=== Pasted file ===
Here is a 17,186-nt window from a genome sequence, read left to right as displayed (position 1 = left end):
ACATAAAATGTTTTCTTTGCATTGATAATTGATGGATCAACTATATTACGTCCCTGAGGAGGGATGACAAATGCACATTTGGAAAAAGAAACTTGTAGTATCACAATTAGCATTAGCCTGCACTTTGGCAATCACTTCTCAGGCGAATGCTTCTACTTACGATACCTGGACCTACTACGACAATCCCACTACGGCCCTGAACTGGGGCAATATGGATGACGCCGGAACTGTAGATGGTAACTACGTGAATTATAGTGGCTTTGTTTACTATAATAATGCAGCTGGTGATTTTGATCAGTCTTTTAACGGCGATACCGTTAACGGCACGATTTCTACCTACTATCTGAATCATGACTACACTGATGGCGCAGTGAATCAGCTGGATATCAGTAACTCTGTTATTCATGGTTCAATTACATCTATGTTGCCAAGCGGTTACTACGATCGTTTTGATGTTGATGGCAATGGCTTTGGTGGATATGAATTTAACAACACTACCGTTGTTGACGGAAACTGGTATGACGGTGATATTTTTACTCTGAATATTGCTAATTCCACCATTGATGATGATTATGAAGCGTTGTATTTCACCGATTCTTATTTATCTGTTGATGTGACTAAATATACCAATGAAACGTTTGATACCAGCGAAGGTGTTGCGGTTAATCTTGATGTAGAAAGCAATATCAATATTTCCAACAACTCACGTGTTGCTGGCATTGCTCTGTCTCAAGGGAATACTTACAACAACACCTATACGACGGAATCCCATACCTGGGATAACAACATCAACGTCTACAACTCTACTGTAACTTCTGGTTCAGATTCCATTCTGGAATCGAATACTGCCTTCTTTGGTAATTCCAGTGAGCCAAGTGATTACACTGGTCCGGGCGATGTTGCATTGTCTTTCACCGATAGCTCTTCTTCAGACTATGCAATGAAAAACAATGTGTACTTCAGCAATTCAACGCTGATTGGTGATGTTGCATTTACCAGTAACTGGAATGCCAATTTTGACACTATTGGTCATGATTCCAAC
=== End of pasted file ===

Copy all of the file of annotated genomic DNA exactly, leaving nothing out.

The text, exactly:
Here is a 17,186-nt window from a genome sequence, read left to right as displayed (position 1 = left end):
ACATAAAATGTTTTCTTTGCATTGATAATTGATGGATCAACTATATTACGTCCCTGAGGAGGGATGACAAATGCACATTTGGAAAAAGAAACTTGTAGTATCACAATTAGCATTAGCCTGCACTTTGGCAATCACTTCTCAGGCGAATGCTTCTACTTACGATACCTGGACCTACTACGACAATCCCACTACGGCCCTGAACTGGGGCAATATGGATGACGCCGGAACTGTAGATGGTAACTACGTGAATTATAGTGGCTTTGTTTACTATAATAATGCAGCTGGTGATTTTGATCAGTCTTTTAACGGCGATACCGTTAACGGCACGATTTCTACCTACTATCTGAATCATGACTACACTGATGGCGCAGTGAATCAGCTGGATATCAGTAACTCTGTTATTCATGGTTCAATTACATCTATGTTGCCAAGCGGTTACTACGATCGTTTTGATGTTGATGGCAATGGCTTTGGTGGATATGAATTTAACAACACTACCGTTGTTGACGGAAACTGGTATGACGGTGATATTTTTACTCTGAATATTGCTAATTCCACCATTGATGATGATTATGAAGCGTTGTATTTCACCGATTCTTATTTATCTGTTGATGTGACTAAATATACCAATGAAACGTTTGATACCAGCGAAGGTGTTGCGGTTAATCTTGATGTAGAAAGCAATATCAATATTTCCAACAACTCACGTGTTGCTGGCATTGCTCTGTCTCAAGGGAATACTTACAACAACACCTATACGACGGAATCCCATACCTGGGATAACAACATCAACGTCTACAACTCTACTGTAACTTCTGGTTCAGATTCCATTCTGGAATCGAATACTGCCTTCTTTGGTAATTCCAGTGAGCCAAGTGATTACACTGGTCCGGGCGATGTTGCATTGTCTTTCACCGATAGCTCTTCTTCAGACTATGCAATGAAAAACAATGTGTACTTCAGCAATTCAACGCTGATTGGTGATGTTGCATTTACCAGTAACTGGAATGCCAATTTTGACACTATTGGTCATGATTCCAAC